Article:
i call the pervasive idea that we are born for small things "small loaf syndrome" (i don't think i invented this, but i can't find a source, so maybe i did?). i've always thought that small loaf syndrome was ridiculous and that i didn't catch it.
in my last therapy session, i talked about seeing the movie rocketman several times (don't act surprised). "why do you think you liked it so much?" my therapist asked. "do you think it's because you're an artist?"
i was gobsmacked. how dare she call me an artist? this thought painfully echoed a thought at the core of my self-talk: how dare you call yourself an artist? and a sentiment i perceived from my entourage: how dare you be artistic?
i remember when i was a teenager and dreaming of moving to the big city i live in now seemed like dreaming of a big loaf. how romantic and exciting the city seemed. i had all these fantasies of city life in which i realize now, in hindsight, i was an artist in every way but my occupation, which was always something sensible.
but didn't i want to be an artist when i was 10? yes. indeed. i wanted to be a star, i think were my exact words. later, in middle school, i discovered classical music and i wanted to become a musician. i wrote a few songs, too, and i arranged let it be for a wind quintet, but i didn't think anything of it. then, high school came around and with it a new music teacher, one who seemed to be adamant to sap the very art and fun from all music-making, leaving it dry, drab and technical.
this music teacher had an electronic metronome she would plug into gigantic speakers. she would turn the volume up as loud as she could. then, with the metronome clacking in our ears, she would lean over the first row of chairs clapping her hands with what i perceived to be barely contained violence.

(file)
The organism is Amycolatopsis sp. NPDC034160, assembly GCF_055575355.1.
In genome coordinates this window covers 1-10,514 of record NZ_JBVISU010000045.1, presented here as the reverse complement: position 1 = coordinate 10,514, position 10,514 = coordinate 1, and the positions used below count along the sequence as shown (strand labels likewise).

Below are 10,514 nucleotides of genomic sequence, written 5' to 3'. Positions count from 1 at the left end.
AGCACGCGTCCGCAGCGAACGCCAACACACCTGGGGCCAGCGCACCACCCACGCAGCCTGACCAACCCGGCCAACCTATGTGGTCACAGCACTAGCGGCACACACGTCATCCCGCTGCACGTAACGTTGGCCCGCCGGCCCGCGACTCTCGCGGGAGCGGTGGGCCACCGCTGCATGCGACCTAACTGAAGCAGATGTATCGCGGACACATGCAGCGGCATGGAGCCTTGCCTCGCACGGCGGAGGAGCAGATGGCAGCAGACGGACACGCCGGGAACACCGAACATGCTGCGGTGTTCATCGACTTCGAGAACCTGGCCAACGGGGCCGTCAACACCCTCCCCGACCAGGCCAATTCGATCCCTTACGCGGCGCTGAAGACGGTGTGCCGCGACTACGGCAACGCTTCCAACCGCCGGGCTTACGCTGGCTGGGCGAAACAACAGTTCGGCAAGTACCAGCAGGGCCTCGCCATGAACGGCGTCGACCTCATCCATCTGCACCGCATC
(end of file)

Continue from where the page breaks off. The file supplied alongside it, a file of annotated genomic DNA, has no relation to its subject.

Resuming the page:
i sat in the first row.
it's like the metronome and the handclaps yanked bits of fun from us students with every clack. as a person who is highly sensitive to sound, emotional atmospheres and heat especially (the music classroom was always hot; it trapped the heat in and then we kids were so stressed we were emanating heat like we were lost in the arctic), i left every rehearsal exhausted and grumpy.
this is kind of what brought me to tears when i first watched rocketman. the entire story is extremely sad, don't get me wrong, but here's what made me cry (i wouldn't consider it spoiler-y):
when elton is about 7 (?), he starts getting into classical music. there is a scene showing him staying up past bedtime reading a score (it looks like an orchestra conductor score but i'm not 100% sure). he imagines himself conducting an orchestra playing rocket man. he imagines the orchestra. the musicians are all looking at him so earnestly. almost lovingly. some of them are even smiling at him. then, elton gets to the piano. this is a piano concerto and he's the star. this scene is so joyful and pure. it shows us that this is what music originally was to elton: a fun, second-nature form of expression.